We are all looking for different ways to keep the mosquitoes at bay, we use grass fogger, bug spray and candles.

But how about trying this one using items and ingredients you already have at home…


  • 1 2 liter soda bottle
  • a sharp knife
  • black paper
  • tape
  • candy thermometer

Take a 2 liter soda bottle. Cut off the top right below where it starts to narrow for the top, invert and place inside the lower half.


  • 1 cup sugar
  • 1 cup water
  • 2 cups cool water
  • 1 tsp. active dry yeast


Bring 1 cup of the water to a boil.

Dissolve the sugar into the boiling water.

Once the sugar is dissolved completely, remove the pan from the heat. Stir in 2 cups cool water, stir well.

Check the temperature of the syrup to make sure it is no hotter than 90 degrees F, if hotter, let cool to 90 degrees F, add 1 tsp. active dry yeast, no need to mix. Put syrup in the bottom part of the bottle, using the cut off neck piece, leave in place.

Be sure to seal the two parts of the bottle with the tape. The fermenting yeast will release carbon dioxide. Put black paper around the bottle since mosquitoes like dark places and carbon dioxide. This mosquito trap will then start working.

Tip: Keep the bottle in a dark humid corner outside, close enough to you but far enough away, don’t worry about it for a few days but after 2 weeks you should have seen a significant change. Just remember, you have to replace the sugar water mixture about every 2 week.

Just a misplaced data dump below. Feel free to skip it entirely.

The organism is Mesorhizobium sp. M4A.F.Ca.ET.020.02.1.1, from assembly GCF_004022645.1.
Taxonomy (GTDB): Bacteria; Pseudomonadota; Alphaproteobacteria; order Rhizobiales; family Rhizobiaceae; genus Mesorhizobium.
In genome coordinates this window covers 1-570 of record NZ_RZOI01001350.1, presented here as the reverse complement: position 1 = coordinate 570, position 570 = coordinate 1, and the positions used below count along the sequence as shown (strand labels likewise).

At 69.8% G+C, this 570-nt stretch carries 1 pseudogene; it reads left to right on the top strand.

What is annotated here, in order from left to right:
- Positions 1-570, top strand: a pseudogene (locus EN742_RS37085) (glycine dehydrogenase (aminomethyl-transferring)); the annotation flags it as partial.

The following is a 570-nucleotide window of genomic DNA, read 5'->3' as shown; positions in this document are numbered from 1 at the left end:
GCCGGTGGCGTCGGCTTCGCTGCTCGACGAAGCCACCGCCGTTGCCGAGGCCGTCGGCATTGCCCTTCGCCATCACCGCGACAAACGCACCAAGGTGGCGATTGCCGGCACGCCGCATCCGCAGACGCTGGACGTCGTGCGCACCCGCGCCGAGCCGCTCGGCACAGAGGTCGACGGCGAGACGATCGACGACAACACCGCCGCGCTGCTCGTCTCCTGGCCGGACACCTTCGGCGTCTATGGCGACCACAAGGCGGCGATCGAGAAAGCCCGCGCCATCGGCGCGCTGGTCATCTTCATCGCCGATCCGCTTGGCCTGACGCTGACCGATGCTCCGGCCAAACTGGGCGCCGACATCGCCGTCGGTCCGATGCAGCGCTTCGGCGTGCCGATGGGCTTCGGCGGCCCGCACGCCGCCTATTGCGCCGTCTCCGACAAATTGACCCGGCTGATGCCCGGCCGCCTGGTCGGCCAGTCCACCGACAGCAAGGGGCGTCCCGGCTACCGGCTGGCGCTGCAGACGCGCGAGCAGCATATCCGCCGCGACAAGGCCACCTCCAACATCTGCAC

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Our dependable technicians will work with your schedule to give you the best mosquito treatment without disrupting your daily home or business activity. Did you know that mosquitoes have been around for more than 30 million years? In those 30 million years, mosquitoes have been working on developing new skills to help them find their prey. Mosquitoes track their prey by using their senses for chemical, visual and heat. Some mosquitoes will even fly over two miles to get a good meal. Mosquitoes can transmit several potentially life-threatening diseases. While humans can obtain West Nile Virus and Eastern Equine Encephalitis from mosquitoes, pets can contract heartworm disease from them. Mosquitoes are considered to be one of the most deadly insects in the world.

A1 Exterminators will visit your home or business and spray around your yard, home, or business to help repel these irritating pests. With our customized mosquito treatment, you can feel safe and comfortable in your yard or outside your business, while enjoying a rewarding outdoor lifestyle.